It’s essential to look after your emotional health and wellbeing during a separation. Whether it’s the early days and you’re just starting to investigate your options, you’ve just been told by your partner that they’d like to break up, or you’ve been separated for a while, your emotional wellbeing is likely to be taking a hit.
It can be hard to get through the day and stay productive when you have so much on your mind and your life is in turmoil. It’s normal to feel a huge range of emotions, and there are some emotional stages you are likely to experience.
The stages of grief in separation and divorce
Separation is considered the second most stressful life event we can experience after the death of a spouse. It is no surprise that the stages of grief during separation are similar to the stages people go through in bereavement. You may go through some of these when you’re still together or all of them after you separate. And it’s important to respect that you may be on a different grief timeline to your partner.
Stage 1: Denial
This stage might be when the cracks start in your relationship, or you’re ‘going through the motions’ but don’t want to admit it. Or it may be that your partner has raised the possibility of separation and divorce, but you’re not willing to accept it. Denial is a natural mechanism that we use to protect ourselves from pain or loss. Even if you are in denial, your partner may push your separation forward. It’s important to recognise this emotion and seek help if you can’t get past it.
Stage 2: Anger
Anger is a natural emotion when we grieve. It is normal to feel anger towards an ex-partner. You may feel hatred, guilt, blame, or betrayal. Feelings of anger may extend to friends, family, in-laws or even your children. Some people may also be angry with you. This is the stage when things are most likely to escalate between you. To move past this stage, it‘s important to allow yourself to feel emotions and find a way to express how you’re feeling without causing more conflict. Many people seek professional help to deal with these difficult emotions.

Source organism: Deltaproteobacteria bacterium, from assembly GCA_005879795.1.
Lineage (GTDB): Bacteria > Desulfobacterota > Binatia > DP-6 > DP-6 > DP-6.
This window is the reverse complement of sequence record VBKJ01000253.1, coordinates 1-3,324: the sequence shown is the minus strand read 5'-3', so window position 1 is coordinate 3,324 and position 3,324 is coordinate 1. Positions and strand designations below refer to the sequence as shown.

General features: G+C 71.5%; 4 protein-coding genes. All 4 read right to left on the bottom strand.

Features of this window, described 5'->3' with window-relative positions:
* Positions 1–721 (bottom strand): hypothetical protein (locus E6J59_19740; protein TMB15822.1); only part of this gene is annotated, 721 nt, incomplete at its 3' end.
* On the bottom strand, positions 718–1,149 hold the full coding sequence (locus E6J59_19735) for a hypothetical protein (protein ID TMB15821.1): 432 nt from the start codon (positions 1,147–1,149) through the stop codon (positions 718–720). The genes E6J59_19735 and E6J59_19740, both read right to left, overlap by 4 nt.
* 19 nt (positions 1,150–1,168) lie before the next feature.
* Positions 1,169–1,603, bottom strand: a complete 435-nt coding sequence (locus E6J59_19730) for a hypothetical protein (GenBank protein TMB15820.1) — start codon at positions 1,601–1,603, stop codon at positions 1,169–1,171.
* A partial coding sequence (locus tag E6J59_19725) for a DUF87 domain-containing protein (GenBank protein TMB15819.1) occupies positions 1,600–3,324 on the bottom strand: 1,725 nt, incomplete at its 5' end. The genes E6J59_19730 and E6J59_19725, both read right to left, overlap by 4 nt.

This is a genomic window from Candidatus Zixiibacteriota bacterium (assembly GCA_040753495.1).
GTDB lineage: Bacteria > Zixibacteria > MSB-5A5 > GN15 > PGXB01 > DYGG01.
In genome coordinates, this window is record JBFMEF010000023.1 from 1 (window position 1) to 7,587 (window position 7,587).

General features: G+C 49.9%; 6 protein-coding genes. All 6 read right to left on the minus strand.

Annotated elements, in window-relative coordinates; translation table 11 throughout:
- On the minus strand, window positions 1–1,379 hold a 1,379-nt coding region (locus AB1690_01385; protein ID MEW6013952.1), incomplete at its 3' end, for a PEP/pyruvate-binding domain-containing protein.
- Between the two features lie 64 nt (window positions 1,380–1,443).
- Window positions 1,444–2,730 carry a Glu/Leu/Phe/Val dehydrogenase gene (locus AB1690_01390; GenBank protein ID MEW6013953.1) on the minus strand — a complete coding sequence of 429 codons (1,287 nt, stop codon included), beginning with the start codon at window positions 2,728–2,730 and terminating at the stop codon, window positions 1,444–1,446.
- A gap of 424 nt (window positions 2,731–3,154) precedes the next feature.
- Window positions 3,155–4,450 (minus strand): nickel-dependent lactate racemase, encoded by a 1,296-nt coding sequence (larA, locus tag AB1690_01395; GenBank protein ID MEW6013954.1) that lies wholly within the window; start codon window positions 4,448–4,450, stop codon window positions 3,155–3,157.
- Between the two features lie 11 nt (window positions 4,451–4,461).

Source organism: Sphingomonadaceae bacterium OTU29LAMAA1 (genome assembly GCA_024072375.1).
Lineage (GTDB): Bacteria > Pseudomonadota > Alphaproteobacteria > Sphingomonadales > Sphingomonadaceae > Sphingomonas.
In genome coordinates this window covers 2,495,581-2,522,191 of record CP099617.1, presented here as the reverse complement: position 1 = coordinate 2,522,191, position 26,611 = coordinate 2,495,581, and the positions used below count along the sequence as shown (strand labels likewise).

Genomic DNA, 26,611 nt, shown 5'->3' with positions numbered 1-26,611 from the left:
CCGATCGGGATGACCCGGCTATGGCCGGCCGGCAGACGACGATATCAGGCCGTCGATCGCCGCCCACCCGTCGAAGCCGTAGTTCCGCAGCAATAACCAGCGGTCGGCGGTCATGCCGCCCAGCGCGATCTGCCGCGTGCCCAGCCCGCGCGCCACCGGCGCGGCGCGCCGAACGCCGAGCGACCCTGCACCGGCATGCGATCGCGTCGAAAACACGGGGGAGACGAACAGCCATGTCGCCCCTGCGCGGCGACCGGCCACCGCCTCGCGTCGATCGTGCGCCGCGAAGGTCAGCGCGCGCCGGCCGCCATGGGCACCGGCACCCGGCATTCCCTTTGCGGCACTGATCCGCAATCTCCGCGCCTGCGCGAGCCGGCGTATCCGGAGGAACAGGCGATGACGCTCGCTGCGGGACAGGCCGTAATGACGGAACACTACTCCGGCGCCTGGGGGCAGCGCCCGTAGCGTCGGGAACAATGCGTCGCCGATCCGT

Stage 3: Bargaining
Bargaining can look like a need to gain control and find a solution to your situation. One partner may have that ‘if only’ feeling, and try to make it work. Couples often attempt reconciliation or couples counselling at this stage. Even if you know deep inside that separation is the right option, it’s common to give things another chance. While around 20% of couples do reconcile successfully, sometimes this stage is about putting off the inevitable.
Stage 4: Depression
At this stage, the realities of separation set in. It’s not uncommon to experience feelings of hopelessness, especially if attempts to make it work have failed. Remember, you are experiencing loss – sadness is normal. In this stage of the grieving process, people often feel physically and mentally exhausted. Your eating and sleeping may be affected, and you might retreat socially. It’s easy to feel isolated at this stage, especially if you and your partner had the same circle of friends. Perhaps your family loved your ex and you feel guilty. It’s important to know that you are not alone. Many have been down this path before you and there is a way through. Speak to a professional if you feel you are struggling. Your GP is the place to start.
Stage 5: Acceptance